With shelves of designer clothes, shoes, handbags and other items — all donated — the Nearly New Shop is one of the city’s best-kept fashion secrets, according to the Louisville chapter of the National Council of Jewish Women. .
Located on the lower level of the Mid-City Shopping Center in the Highlands, the 24,000 square foot store offers “lightly used” men’s and women’s clothing – ranging from formal wear to workout wear – children’s clothing, accessories, furniture, jewelry, china, glassware and even office tools and equipment.
Proceeds support the organization’s advocacy work, which focuses on child and family well-being, including a major fundraising campaign it led to reopen a family recovery court in Louisville for parents and children affected by drugs and alcohol.
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Now, with the store’s annual three-day “Fashion Encore” sale approaching in October, longtime board member Jane Emke is working to promote its image and expand opportunities for volunteers and retail training for job seekers, including participants in Jefferson County Collections Court.
Emke, 81, and a council volunteer for more than 50 years, said she was ready for a new challenge after helping lead a fundraising campaign that raised about $600,000 to restart the courthouse. reinstated in 2018, one of many former statewide family drug courts. which closed in 2010 due to a budget deficit.
The two Jefferson County Family Rehabilitation Courts, which provide intensive supervision and treatment for parents and their children affected by substance abuse, now operate with a $375,000-a-year stipend from the Kentucky General Assembly, added to the state budget this year with the help of two Louisville state senators, Morgan McGarvey, Democrat, and Julie Raque Adams, Republican.
“I don’t need to fundraise anymore,” Emke said. “Now I can focus on transforming the store.”
Although the shop is still doing well, rising costs and fewer volunteers mean less money raised for the council’s advocacy work, said Nancy Chazen, executive director of the council’s Louisville chapter.
The council would like to increase revenue by improving its visibility in a changing retail market and increasing the number of volunteers to supplement its “hardworking” staff of nine, Chazen said. Some of its longtime volunteers left amid the COVID-19 pandemic that began in early 2020 and have not returned.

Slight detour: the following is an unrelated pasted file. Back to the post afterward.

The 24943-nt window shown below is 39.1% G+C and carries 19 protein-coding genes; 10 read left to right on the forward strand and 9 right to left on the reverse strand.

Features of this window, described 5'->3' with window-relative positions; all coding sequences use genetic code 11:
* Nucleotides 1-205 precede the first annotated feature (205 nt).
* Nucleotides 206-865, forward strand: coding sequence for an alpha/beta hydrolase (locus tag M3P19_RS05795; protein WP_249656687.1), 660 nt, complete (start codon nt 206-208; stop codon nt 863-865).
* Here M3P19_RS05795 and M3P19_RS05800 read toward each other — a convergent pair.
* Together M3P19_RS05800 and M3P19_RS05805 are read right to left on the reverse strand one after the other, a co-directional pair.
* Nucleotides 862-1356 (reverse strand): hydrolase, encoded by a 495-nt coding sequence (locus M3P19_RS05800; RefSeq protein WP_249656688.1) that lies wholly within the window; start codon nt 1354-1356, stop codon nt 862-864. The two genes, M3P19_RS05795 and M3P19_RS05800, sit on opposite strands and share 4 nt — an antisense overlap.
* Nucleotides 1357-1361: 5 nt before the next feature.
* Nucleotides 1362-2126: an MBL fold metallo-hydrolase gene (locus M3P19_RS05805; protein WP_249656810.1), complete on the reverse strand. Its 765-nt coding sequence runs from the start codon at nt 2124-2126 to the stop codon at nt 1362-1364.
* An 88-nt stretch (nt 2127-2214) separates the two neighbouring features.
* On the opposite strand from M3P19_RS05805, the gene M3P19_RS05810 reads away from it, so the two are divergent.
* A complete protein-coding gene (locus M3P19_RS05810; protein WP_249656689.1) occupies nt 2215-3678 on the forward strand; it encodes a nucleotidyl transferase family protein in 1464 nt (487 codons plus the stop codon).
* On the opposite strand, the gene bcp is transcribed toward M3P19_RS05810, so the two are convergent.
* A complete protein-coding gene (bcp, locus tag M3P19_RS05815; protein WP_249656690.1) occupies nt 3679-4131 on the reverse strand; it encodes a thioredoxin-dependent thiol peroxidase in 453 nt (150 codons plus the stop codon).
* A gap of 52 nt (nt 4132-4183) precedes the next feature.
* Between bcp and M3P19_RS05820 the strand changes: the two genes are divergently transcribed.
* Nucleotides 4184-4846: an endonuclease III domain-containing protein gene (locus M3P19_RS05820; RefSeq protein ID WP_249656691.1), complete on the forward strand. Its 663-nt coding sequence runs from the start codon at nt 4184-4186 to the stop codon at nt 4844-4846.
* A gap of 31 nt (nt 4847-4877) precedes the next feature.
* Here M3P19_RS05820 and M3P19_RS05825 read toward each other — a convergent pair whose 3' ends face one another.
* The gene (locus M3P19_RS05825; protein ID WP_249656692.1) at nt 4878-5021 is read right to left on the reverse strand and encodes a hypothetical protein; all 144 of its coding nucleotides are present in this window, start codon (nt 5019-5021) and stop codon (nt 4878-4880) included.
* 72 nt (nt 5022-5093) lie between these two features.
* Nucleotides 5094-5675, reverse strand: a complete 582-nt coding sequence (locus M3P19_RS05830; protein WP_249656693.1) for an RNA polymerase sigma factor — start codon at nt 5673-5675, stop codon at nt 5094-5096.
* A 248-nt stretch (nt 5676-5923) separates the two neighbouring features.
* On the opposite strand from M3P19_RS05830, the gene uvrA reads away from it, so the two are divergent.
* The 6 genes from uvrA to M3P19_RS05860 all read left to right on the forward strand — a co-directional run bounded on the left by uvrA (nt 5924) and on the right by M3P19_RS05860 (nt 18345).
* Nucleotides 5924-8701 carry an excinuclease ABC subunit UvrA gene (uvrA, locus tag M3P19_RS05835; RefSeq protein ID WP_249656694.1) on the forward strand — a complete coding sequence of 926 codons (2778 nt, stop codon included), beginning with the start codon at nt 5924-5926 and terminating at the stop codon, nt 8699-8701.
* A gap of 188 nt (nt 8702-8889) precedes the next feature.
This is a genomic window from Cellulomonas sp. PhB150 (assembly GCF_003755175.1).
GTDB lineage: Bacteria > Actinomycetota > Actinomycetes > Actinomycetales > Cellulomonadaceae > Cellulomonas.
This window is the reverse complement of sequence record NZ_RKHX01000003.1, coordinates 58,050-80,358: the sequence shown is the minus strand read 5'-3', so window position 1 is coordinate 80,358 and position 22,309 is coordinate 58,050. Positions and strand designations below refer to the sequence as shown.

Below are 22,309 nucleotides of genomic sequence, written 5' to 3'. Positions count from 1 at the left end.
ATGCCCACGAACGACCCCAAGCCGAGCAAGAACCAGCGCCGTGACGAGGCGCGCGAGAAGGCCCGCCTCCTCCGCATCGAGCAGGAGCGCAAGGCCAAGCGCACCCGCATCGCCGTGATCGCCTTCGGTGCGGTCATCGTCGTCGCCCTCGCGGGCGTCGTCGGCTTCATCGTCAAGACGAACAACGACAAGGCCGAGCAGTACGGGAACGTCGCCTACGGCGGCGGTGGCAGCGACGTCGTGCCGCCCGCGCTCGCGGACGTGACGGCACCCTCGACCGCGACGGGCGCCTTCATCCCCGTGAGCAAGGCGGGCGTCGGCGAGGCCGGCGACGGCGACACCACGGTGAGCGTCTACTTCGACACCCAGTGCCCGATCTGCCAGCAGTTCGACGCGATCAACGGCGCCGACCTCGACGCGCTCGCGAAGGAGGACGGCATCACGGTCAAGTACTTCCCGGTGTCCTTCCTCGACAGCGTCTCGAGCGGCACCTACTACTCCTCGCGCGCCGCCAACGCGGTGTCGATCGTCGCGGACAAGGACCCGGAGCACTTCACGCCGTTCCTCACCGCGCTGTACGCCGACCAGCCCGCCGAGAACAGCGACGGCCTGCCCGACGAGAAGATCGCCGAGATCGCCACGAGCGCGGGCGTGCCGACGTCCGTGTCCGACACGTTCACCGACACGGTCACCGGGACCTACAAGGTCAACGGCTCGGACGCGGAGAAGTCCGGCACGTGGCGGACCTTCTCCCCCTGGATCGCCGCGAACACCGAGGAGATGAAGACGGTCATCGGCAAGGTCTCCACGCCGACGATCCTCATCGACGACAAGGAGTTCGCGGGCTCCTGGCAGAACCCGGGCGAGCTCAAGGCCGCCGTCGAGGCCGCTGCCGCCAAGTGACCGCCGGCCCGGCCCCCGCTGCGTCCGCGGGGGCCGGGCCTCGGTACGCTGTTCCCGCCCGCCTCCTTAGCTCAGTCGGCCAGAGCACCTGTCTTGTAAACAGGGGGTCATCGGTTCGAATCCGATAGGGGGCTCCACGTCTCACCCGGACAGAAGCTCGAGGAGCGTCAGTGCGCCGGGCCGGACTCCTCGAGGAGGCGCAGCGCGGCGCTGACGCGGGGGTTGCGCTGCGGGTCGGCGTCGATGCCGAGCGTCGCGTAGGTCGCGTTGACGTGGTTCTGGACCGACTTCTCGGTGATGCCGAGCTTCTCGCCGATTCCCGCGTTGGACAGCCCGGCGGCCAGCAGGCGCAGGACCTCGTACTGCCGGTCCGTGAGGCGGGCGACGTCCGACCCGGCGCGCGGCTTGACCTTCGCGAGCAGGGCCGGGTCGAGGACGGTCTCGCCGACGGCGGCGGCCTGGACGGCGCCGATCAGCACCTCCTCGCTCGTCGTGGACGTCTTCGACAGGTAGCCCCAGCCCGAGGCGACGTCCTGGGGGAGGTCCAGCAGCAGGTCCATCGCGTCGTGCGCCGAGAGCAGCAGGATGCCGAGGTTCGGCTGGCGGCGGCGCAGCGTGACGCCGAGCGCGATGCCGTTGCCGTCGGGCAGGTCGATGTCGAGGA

Nearly New was founded by the council in 1956 with an all-volunteer staff when fewer women were in the workforce, said council chair Joyce Bridge. With many more women working today, the store has moved to higher paid staff, she said.
But Chazen said the store is already seeing an increase in volunteers amid recruitment efforts by Emke and others.
“Jane has been great at re-energizing our volunteers,” Chazen said.
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Emke said many of the volunteers she contacted are retired and willing to put in a few hours a week at the store. Duties include sorting, labeling, organizing and posting donated goods.
Emke said the store also hopes to hire more people who complete rehabilitation court to give them work experience and perhaps start a program that could provide some form of certification in retail work.
Dakota McCord, 32, who is about to complete rehabilitation court, works at Nearly New five days a week, a job she said she loves. Her job is helping her move closer to her goals of becoming independent and regaining custody of her young son, whom she temporarily lost custody of due to addiction, she said.
McCord, who said she grew up amid drug addiction and domestic violence, said she had been drug-free for more than a year and her son was a part of every week. She hopes she can encourage others to believe that there is a better life through recovery.
“I’ve known so many people who are addicted and don’t think there’s a way out,” McCord said.
Chazen said providing jobs for workers, including McCord, is part of the store’s mission.
“We are happy to be able to do this,” she said. “As an organization, we want to make sure we’re uplifting these women.”
The store is also working to expand its reach in a changing market, Chazen said.
With the onset of the COVID-19 pandemic, more and more people have turned to online shopping or bought goods at big-box outlets, she said. And some were hesitant to shop in person, through Chazen said Nearly New was seeing a gradual increase in customers.
To counter those trends, Chozen said the council would increase marketing and advertising after cutting spending during the pandemic.
Emke said the council is also considering increasing its social media presence, most recently through Tik Tok videos created by a young woman she met who was shopping at Nearly New.
One of the things the pandemic has helped has been to bring in a new wave of donations that staff and volunteers are still sorting through, Emke said.
“Everyone cleaned out their closets,” she said.
This year, Emke said the boutique hopes to attract more customers to its annual Fashion Encore sale through special events, including a “scarf school” to teach scarf-tying techniques. Models, she said, will include Family Rehabilitation Court judges Lauren Ogden and Angela Johnson.
Fashion Encore will take place Oct. 22, 23 and 24 from 10 a.m. to 5 p.m. The scarf school will take place on Oct. 23 at 1 p.m.
Contact journalist Deborah Yetter at [email protected] or on Twitter at @d_yetter.